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Moran Asks Metro to Remove Ad Telling President to Go to Hell

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Virginia congressman Jim Moran is asking WMATA to remove what he calls an offensive ad from the Clarendon Metro Station.

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An anti-Obama Care ad at a Virginia Metro station has drawn the ire of a congressman from the commonwealth.

Rep. Jim Moran (D-Va.) wrote Metro a letter asking the transit agency to remove an ad attacking the health reform law and telling President Barack Obama to “Go to hell.”

The ad is for a movie called “Sick & Sicker,” in which writer, director, producer and host “Logan Darrow Clements shows what happens when ‘the government becomes your doctor’ using licensed news footage from Canadian TV, interviews with doctors, patients, journalists, a health minister, a Member of Parliament, a doctor who went on a hunger strike as well the producer's own Canadian relatives.”

“This advertisement is inappropriate, disrespectful of the president and should be removed immediately,” Moran said. “The families with children and thousands of tourists who take Metro everyday should not be subjected to such garbage.  I understand WMATA vets these advertisements before allowing them to go up, but it seems someone wasn’t doing their job when this ad was approved.”

But the ad is protected by the Constitution, Metro said in a statement Wednesday afternoon:

“WMATA advertising has been ruled by the courts as a public forum protected by the First Amendment of the Constitution, and we may not decline ads based on their political content. WMATA does not endorse the advertising on our system, and ads do not reflect the position of the Authority.”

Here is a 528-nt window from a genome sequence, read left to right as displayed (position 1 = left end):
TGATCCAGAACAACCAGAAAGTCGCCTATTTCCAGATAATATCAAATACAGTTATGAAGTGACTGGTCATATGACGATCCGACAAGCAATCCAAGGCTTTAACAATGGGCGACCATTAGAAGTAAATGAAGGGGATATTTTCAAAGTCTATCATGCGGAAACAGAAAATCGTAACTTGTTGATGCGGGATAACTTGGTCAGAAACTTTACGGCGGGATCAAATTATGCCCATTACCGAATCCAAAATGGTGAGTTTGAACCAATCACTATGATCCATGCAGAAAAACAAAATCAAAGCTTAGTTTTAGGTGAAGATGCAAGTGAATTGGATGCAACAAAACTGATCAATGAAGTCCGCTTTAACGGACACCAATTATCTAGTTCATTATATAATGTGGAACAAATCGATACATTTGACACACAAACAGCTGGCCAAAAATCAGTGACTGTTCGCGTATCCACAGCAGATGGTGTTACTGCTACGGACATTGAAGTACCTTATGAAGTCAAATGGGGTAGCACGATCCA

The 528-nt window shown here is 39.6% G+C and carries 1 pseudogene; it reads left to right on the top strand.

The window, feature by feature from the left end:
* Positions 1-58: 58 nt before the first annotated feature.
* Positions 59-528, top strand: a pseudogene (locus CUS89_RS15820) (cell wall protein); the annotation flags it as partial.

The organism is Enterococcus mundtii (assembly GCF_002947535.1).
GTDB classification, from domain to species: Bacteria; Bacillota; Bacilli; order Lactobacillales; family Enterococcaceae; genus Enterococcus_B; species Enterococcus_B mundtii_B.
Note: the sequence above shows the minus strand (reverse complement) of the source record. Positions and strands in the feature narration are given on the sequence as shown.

In his letter to Metro GM and CEO Richard Sarles, Moran says he accepts political ads should be allowed in the Metro system but says this ad shouldn't be acceptable under "minimum standards of decency."

The ad that caught Moran’s attention is at the end of a Clarendon Metro Station platform in Arlington.

"We should not be having ads that are totally inappropriate for the public to be seeing, telling the president to go to hell and suggesting people get an Obama-ectomy or something," Moran told News4's Jane Watrel. "It troubles me that Metro allows this to be shown."

Moran wants the public to weigh in on the ad, Watrel reported.

"People of whatever political persuasion should not have to deal with ads that are clearly over the top," he said.

It's unclear how long that ad will remain on display at the Clarendon station, a Metro spokesman said. It's also unclear if the ad has been posted in other stations.

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